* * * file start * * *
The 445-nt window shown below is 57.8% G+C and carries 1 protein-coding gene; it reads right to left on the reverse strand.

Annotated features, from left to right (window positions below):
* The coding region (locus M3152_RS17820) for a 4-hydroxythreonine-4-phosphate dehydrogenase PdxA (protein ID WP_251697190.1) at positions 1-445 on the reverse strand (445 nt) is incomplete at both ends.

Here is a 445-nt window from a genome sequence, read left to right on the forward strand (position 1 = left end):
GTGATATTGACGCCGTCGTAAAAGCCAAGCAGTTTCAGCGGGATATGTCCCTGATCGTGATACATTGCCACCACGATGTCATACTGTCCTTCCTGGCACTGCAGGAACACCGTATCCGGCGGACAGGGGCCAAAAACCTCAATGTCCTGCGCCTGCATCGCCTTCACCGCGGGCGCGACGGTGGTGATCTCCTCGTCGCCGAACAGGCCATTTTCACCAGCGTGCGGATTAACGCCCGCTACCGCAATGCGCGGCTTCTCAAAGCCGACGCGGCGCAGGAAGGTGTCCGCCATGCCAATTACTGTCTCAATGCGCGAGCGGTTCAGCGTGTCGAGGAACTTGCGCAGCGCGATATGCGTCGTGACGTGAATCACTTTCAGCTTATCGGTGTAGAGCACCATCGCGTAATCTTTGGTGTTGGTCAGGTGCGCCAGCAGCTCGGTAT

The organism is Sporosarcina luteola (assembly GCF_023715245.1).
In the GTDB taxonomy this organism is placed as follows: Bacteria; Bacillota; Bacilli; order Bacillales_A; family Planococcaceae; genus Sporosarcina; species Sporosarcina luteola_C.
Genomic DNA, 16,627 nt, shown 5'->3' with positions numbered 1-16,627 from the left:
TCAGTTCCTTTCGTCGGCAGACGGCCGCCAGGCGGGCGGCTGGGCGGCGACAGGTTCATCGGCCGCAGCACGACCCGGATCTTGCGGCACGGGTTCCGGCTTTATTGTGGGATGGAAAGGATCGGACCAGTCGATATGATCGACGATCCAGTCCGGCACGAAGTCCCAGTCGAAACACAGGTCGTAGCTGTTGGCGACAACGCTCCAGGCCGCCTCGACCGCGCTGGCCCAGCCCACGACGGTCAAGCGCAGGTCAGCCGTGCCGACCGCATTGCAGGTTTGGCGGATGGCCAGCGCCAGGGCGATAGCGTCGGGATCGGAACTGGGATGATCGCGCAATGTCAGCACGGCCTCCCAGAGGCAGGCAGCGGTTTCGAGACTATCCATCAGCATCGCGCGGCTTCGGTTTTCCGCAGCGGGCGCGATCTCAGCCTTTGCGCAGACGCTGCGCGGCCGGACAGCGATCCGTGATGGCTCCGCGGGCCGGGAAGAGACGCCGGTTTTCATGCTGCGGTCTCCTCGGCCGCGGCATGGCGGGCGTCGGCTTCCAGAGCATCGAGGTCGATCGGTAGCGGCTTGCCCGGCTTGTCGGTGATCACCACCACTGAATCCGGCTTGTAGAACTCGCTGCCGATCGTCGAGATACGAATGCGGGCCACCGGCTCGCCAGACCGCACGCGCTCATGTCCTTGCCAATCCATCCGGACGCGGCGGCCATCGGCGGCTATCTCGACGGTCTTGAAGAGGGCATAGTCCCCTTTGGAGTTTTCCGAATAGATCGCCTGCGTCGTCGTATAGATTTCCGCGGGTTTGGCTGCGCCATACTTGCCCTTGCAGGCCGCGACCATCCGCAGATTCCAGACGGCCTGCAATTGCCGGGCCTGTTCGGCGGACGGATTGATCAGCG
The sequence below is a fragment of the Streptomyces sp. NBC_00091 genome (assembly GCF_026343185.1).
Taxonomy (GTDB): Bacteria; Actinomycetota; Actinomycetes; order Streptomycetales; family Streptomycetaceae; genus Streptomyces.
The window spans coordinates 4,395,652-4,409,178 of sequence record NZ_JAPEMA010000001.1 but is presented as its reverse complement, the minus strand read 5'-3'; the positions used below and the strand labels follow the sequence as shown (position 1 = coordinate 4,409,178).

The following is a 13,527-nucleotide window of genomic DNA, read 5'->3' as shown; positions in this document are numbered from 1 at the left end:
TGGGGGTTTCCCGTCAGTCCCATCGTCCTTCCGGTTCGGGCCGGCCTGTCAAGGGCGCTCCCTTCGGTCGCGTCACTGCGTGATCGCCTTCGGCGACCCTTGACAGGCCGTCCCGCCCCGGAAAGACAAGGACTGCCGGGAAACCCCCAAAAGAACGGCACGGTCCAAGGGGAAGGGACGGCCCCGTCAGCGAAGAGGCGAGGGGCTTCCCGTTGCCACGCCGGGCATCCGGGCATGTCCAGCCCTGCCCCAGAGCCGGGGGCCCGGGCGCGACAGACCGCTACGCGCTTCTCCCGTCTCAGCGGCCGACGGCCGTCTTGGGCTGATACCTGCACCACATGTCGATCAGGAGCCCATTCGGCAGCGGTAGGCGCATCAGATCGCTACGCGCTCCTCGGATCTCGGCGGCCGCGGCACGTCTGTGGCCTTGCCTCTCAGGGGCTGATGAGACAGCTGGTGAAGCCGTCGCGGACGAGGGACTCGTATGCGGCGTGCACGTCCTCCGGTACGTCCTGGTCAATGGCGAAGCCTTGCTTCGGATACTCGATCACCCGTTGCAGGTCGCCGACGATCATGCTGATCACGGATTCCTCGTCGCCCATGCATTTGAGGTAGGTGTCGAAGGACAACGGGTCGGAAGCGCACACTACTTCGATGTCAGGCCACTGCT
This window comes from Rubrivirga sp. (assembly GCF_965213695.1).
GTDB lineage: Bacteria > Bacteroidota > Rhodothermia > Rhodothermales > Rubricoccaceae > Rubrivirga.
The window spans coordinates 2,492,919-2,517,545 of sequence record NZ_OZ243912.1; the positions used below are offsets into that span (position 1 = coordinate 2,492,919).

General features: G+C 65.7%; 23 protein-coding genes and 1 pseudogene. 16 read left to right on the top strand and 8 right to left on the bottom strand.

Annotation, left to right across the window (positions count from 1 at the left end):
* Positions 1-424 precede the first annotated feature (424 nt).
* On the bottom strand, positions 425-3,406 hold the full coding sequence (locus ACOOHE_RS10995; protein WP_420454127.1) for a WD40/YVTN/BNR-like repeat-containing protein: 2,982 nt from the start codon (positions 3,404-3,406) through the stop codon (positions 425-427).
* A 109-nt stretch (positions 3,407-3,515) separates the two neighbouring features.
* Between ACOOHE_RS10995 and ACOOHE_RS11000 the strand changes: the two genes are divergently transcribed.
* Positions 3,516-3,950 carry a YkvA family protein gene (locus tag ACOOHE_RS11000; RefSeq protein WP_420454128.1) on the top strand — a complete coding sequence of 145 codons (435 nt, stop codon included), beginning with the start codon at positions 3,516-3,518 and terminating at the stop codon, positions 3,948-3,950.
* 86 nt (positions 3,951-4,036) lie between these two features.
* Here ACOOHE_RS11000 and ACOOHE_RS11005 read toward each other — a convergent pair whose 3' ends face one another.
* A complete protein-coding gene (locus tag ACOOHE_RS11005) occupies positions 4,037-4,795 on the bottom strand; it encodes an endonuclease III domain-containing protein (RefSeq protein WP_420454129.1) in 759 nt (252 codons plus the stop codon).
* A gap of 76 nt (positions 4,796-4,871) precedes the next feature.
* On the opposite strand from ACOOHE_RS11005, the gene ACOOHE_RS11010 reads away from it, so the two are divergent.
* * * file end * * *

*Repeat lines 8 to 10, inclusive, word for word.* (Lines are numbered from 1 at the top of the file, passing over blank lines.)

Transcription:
Genomic DNA, 16,627 nt, shown 5'->3' with positions numbered 1-16,627 from the left:
TCAGTTCCTTTCGTCGGCAGACGGCCGCCAGGCGGGCGGCTGGGCGGCGACAGGTTCATCGGCCGCAGCACGACCCGGATCTTGCGGCACGGGTTCCGGCTTTATTGTGGGATGGAAAGGATCGGACCAGTCGATATGATCGACGATCCAGTCCGGCACGAAGTCCCAGTCGAAACACAGGTCGTAGCTGTTGGCGACAACGCTCCAGGCCGCCTCGACCGCGCTGGCCCAGCCCACGACGGTCAAGCGCAGGTCAGCCGTGCCGACCGCATTGCAGGTTTGGCGGATGGCCAGCGCCAGGGCGATAGCGTCGGGATCGGAACTGGGATGATCGCGCAATGTCAGCACGGCCTCCCAGAGGCAGGCAGCGGTTTCGAGACTATCCATCAGCATCGCGCGGCTTCGGTTTTCCGCAGCGGGCGCGATCTCAGCCTTTGCGCAGACGCTGCGCGGCCGGACAGCGATCCGTGATGGCTCCGCGGGCCGGGAAGAGACGCCGGTTTTCATGCTGCGGTCTCCTCGGCCGCGGCATGGCGGGCGTCGGCTTCCAGAGCATCGAGGTCGATCGGTAGCGGCTTGCCCGGCTTGTCGGTGATCACCACCACTGAATCCGGCTTGTAGAACTCGCTGCCGATCGTCGAGATACGAATGCGGGCCACCGGCTCGCCAGACCGCACGCGCTCATGTCCTTGCCAATCCATCCGGACGCGGCGGCCATCGGCGGCTATCTCGACGGTCTTGAAGAGGGCATAGTCCCCTTTGGAGTTTTCCGAATAGATCGCCTGCGTCGTCGTATAGATTTCCGCGGGTTTGGCTGCGCCATACTTGCCCTTGCAGGCCGCGACCATCCGCAGATTCCAGACGGCCTGCAATTGCCGGGCCTGTTCGGCGGACGGATTGATCAGCG
The sequence below is a fragment of the Streptomyces sp. NBC_00091 genome (assembly GCF_026343185.1).